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My journey into cannabis, like many of those in the industry, has been long and winding.  From my days slinging eggs at the farthest north truck stop in the U.S., to my first gig shoveling dirt and dragging hoses; I’ve seen and done just about everything.  The first job I had in the industry was on a medical collective in Nevada County, California.  I had decided to join my good friend and former colleague on a 40-acre plot and learn the basics of growing cannabis.  As a master grower in the olden hippie sense, I absorbed everything I could.  While we weren’t in the infamous Emerald Triangle, Nevada County has a booming cannabis economy, and a thriving community of support, which opened me up to several realizations.

  The cannabis industry is expansive.  Whether it’s nutrients, soil, scissors, netting, amendments, or anything else along the way, the cannabis industry has it.  I was amazed at the sheer number of grow stores available to the average cultivator.  On the East Coast, cannabis hides in darkened alleys, basements, back woods sheds, and attics alike.  It didn’t’ have the economic presence like California, the booming job growth, the sheer volume of competition.  Every store I went to would offer a 10% discount, all part of a delicate dance to win my affection.  This was truly free-market capitalism, and it had been made possible by cannabis, and a state’s willingness to allow it. 

  Another lesson I’ve learned over the years is how difficult cultivation can be.  A lot of people think cannabis is easy to grow, all you have to do is put some seeds in the ground and watch the magic happen.  While this is somewhat true, cultivating a quality product is another story.  There are countless things that can go wrong during the life cycle of a plant, each of which keeps a farmer full of grey hairs and sleepless nights.  Each variable throughout its life-cycle determines the quality of the finished product, some of which can destroy your crop overnight.  California is an established market with an operation nearly every ten feet, and plenty of competition that is willing to settle for less. 

  While there are grow shops on every corner, farms every ten feet, and the smell of colitas all around you, the war on drugs is very much real.  I remember the first time the Sheriff and his helicopter came buzzing overhead, the whirl of the rotors bouncing off the mountainsides, sending an omen of doom to those that might come under the purview of the man.  I’ve seen my friends get raided, crops destroyed, lives ruined, all for pursuing a career in this industry.  The harsh reality still stands, those days aren’t over.  There is a tremendous amount of work that needs to be done at the legislative level.  From educational outreach, to restructuring the corrupt incentives that fuel the drug war.  Cannabis is still scheduled by the DEA as a Schedule I substance, a classification that is so undeserving, it boggles the average mind as to how it could be lumped together with such deadly substances as heroin and cocaine.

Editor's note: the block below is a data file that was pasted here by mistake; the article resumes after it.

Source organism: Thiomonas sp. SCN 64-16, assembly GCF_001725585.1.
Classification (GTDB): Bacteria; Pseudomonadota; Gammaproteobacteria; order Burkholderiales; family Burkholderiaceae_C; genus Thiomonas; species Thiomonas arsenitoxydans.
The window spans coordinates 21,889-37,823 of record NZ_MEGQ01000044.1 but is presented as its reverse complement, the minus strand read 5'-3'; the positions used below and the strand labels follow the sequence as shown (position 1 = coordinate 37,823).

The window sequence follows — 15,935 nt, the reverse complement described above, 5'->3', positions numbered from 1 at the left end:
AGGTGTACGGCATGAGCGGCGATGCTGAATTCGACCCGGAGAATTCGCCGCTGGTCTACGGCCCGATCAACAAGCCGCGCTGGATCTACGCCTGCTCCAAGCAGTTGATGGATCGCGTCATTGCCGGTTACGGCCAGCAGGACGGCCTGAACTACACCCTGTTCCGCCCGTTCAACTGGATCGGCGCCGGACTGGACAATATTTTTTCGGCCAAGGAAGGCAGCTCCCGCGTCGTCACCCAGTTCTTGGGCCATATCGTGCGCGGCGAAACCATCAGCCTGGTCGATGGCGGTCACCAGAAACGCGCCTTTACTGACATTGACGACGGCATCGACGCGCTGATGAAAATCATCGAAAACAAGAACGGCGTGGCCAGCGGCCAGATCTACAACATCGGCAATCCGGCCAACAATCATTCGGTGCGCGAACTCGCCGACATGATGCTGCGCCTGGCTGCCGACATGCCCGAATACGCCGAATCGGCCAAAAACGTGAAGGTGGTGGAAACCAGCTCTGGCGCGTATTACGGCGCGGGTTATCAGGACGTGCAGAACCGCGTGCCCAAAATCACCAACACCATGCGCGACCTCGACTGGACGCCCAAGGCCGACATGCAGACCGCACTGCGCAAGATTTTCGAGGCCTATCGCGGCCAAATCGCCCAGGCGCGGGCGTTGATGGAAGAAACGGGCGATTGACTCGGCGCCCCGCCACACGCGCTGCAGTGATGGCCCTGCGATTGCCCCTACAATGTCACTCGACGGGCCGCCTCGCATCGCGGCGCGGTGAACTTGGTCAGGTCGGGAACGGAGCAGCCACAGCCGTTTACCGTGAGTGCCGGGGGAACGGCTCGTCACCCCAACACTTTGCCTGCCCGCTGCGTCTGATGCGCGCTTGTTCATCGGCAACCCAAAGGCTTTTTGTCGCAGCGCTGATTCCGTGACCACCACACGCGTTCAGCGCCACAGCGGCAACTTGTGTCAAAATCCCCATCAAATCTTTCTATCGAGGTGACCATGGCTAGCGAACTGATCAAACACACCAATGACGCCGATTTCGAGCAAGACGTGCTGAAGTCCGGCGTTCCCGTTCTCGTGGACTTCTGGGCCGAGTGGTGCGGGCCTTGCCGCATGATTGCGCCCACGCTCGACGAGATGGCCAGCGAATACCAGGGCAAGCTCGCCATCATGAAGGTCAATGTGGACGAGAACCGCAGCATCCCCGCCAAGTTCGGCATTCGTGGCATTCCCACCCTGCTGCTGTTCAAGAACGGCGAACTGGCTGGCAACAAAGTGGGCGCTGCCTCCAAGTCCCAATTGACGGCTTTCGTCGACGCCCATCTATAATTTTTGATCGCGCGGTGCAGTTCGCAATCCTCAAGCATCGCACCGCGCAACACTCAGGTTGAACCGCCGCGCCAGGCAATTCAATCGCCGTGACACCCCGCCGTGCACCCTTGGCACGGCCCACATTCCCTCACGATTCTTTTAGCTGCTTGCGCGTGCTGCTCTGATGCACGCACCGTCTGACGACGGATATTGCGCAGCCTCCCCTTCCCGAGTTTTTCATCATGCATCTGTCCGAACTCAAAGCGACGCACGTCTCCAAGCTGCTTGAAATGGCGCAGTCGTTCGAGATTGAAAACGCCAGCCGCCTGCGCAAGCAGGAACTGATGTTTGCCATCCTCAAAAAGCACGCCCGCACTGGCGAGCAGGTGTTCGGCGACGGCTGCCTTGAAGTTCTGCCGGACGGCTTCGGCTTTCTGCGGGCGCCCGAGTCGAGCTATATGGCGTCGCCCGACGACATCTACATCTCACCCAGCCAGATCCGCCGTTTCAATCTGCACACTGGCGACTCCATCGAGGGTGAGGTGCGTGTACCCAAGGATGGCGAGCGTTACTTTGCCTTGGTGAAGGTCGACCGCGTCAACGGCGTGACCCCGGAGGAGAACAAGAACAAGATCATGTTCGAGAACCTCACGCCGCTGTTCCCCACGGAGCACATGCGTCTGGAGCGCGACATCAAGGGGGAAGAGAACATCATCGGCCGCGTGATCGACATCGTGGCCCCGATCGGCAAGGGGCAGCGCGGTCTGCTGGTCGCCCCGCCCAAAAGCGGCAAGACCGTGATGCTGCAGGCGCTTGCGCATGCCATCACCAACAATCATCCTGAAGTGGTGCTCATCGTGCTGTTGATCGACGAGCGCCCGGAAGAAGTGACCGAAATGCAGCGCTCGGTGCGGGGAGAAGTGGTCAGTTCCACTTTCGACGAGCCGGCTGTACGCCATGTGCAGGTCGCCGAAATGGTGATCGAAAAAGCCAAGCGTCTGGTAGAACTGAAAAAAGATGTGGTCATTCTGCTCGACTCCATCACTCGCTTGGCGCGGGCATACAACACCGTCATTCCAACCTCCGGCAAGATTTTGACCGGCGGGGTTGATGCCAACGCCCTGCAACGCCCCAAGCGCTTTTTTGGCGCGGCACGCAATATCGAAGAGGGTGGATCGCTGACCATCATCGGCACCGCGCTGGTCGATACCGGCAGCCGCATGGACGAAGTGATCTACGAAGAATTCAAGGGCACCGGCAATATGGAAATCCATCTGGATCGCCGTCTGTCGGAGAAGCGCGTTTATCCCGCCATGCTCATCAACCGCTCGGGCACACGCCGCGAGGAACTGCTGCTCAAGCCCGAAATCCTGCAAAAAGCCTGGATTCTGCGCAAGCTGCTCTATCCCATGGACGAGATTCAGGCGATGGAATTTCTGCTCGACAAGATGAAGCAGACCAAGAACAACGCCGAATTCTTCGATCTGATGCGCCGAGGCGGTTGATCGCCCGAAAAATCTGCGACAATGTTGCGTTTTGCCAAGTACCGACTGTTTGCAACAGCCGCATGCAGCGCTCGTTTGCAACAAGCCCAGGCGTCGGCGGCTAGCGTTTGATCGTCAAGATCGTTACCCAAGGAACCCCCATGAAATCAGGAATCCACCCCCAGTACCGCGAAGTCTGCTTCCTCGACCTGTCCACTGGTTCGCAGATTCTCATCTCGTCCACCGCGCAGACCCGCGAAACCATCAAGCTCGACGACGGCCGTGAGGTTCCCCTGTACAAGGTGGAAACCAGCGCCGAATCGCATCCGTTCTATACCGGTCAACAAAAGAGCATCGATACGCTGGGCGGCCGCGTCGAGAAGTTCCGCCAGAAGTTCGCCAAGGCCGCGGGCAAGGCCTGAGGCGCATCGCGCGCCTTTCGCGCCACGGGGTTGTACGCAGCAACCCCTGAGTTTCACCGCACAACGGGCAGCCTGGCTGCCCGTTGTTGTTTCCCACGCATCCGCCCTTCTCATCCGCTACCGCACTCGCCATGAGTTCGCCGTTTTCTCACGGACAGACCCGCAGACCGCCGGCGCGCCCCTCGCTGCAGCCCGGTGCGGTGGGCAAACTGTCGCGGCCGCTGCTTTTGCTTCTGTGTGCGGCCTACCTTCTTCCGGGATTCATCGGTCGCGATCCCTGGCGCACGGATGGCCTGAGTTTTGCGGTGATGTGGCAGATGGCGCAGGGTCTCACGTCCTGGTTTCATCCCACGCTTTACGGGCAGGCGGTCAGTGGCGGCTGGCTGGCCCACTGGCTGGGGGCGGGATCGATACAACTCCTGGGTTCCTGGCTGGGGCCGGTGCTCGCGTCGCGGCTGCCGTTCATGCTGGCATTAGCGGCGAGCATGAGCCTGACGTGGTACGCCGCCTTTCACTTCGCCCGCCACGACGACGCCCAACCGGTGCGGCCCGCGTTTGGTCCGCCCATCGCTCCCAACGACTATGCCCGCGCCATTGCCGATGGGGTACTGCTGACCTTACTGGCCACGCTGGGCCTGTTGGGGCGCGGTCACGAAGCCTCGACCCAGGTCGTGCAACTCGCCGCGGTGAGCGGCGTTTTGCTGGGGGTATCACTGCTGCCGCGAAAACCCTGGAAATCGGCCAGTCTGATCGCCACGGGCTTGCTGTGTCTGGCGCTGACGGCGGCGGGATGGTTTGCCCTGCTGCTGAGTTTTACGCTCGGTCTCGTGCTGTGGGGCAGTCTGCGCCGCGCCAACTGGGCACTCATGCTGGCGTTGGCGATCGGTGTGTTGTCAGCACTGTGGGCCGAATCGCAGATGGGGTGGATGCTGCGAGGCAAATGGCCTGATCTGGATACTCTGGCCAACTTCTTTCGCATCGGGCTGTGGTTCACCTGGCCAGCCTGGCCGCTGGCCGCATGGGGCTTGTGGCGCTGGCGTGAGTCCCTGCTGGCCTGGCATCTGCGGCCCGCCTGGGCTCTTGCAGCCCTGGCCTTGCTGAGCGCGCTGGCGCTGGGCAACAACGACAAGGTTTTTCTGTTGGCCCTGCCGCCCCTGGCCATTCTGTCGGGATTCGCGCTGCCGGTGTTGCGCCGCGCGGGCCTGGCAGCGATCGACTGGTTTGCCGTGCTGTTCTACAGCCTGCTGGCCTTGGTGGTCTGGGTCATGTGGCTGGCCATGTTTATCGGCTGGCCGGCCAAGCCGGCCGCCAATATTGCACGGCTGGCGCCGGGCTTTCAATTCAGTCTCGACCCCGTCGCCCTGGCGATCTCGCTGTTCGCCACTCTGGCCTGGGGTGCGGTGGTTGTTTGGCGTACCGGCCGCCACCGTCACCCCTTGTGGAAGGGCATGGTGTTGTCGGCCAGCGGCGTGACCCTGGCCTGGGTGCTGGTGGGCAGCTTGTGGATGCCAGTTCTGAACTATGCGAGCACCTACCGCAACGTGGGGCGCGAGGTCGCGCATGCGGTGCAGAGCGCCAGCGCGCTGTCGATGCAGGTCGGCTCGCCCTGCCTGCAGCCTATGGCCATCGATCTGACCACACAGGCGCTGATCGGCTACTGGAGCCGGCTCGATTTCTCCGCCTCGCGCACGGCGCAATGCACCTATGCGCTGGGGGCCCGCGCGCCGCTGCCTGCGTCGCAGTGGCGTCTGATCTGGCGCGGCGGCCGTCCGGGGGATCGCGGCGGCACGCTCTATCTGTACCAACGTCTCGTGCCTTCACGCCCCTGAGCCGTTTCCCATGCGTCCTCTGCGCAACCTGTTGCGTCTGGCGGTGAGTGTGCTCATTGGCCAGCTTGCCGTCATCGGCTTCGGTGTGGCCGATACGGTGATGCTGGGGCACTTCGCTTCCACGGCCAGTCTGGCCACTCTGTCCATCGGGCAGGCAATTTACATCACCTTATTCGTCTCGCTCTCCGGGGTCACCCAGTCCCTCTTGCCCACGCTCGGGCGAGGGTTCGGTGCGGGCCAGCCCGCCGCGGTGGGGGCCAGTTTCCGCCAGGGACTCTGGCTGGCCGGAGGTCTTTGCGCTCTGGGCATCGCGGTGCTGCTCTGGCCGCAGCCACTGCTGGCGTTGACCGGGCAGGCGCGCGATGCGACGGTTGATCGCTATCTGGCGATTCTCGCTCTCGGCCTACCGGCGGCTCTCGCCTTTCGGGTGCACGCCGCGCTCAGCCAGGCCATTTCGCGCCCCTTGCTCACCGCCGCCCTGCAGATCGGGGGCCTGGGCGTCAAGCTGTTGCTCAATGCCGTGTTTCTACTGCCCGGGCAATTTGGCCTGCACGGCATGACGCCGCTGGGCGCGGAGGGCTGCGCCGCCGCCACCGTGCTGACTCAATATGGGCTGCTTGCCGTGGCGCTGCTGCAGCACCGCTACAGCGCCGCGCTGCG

Looking back, I would do more to contribute to the efforts of normalizing this botanical.  I have seen several close friends and family members end their dependence on opiates, several of which were staunch opponents to cannabis use.  I now live back in Pennsylvania, and there is a tremendous amount of work that needs done here.  There are many people that still think this plant has the potential to kill, and are ambivalent about its potential to heal.  That being said, the momentum is on our side.

  We will continue to see growth in nearly every sector in this industry, especially ancillary growth, but it may happen in smaller increments. The recent political developments, and the actions taken by the DOJ, are nothing but par for the course.  Those that are new to the industry will ultimately be more reticent, and justly so.  The threat of RICO is very real, and keeps many investors up at night. 

  States like Washington and Colorado have set the stage for legal adult-use, but the real “belle of the ball” is here, and in November, she passed Proposition 64.  We are on the cusp of witnessing the largest cannabis market in the world take a more formal shape. With an estimated market value of 6 billion dollars, and upwards of 20,000 operators, California stands to maintain its crown as cannabis capital of the world.  While we have had setbacks along the way, some larger than others, the momentum is too large to turn back now.  Humans have been utilizing cannabis for thousands of years, and nothing will ever change that.